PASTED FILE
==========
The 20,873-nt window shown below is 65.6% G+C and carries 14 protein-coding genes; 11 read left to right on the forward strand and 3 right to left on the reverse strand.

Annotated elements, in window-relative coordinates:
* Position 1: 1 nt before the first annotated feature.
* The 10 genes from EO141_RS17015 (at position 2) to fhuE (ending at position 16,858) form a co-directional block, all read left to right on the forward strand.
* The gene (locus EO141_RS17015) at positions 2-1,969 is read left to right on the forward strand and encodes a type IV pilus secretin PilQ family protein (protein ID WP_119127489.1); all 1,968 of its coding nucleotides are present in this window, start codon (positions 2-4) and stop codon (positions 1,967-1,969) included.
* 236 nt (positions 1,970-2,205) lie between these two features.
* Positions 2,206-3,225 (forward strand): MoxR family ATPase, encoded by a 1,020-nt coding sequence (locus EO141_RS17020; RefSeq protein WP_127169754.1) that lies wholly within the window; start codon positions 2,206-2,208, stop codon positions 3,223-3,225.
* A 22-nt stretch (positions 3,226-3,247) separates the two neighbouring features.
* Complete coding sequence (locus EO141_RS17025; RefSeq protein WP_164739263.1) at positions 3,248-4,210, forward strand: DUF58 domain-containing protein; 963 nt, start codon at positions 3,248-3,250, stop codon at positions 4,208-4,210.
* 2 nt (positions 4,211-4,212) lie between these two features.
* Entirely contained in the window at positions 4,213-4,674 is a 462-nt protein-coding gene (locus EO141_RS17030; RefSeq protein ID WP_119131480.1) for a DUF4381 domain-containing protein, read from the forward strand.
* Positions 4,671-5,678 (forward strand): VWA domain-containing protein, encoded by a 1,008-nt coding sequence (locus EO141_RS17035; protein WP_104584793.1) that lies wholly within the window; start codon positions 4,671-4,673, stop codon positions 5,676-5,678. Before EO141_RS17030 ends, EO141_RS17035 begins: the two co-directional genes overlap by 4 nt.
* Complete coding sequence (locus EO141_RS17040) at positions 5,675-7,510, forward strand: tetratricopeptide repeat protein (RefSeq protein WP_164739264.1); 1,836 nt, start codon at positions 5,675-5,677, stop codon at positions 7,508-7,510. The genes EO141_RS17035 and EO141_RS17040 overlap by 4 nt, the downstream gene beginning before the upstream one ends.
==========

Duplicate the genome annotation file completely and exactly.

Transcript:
The 20,873-nt window shown below is 65.6% G+C and carries 14 protein-coding genes; 11 read left to right on the forward strand and 3 right to left on the reverse strand.

Annotated elements, in window-relative coordinates:
* Position 1: 1 nt before the first annotated feature.
* The 10 genes from EO141_RS17015 (at position 2) to fhuE (ending at position 16,858) form a co-directional block, all read left to right on the forward strand.
* The gene (locus EO141_RS17015) at positions 2-1,969 is read left to right on the forward strand and encodes a type IV pilus secretin PilQ family protein (protein ID WP_119127489.1); all 1,968 of its coding nucleotides are present in this window, start codon (positions 2-4) and stop codon (positions 1,967-1,969) included.
* 236 nt (positions 1,970-2,205) lie between these two features.
* Positions 2,206-3,225 (forward strand): MoxR family ATPase, encoded by a 1,020-nt coding sequence (locus EO141_RS17020; RefSeq protein WP_127169754.1) that lies wholly within the window; start codon positions 2,206-2,208, stop codon positions 3,223-3,225.
* A 22-nt stretch (positions 3,226-3,247) separates the two neighbouring features.
* Complete coding sequence (locus EO141_RS17025; RefSeq protein WP_164739263.1) at positions 3,248-4,210, forward strand: DUF58 domain-containing protein; 963 nt, start codon at positions 3,248-3,250, stop codon at positions 4,208-4,210.
* 2 nt (positions 4,211-4,212) lie between these two features.
* Entirely contained in the window at positions 4,213-4,674 is a 462-nt protein-coding gene (locus EO141_RS17030; RefSeq protein ID WP_119131480.1) for a DUF4381 domain-containing protein, read from the forward strand.
* Positions 4,671-5,678 (forward strand): VWA domain-containing protein, encoded by a 1,008-nt coding sequence (locus EO141_RS17035; protein WP_104584793.1) that lies wholly within the window; start codon positions 4,671-4,673, stop codon positions 5,676-5,678. Before EO141_RS17030 ends, EO141_RS17035 begins: the two co-directional genes overlap by 4 nt.
* Complete coding sequence (locus EO141_RS17040) at positions 5,675-7,510, forward strand: tetratricopeptide repeat protein (RefSeq protein WP_164739264.1); 1,836 nt, start codon at positions 5,675-5,677, stop codon at positions 7,508-7,510. The genes EO141_RS17035 and EO141_RS17040 overlap by 4 nt, the downstream gene beginning before the upstream one ends.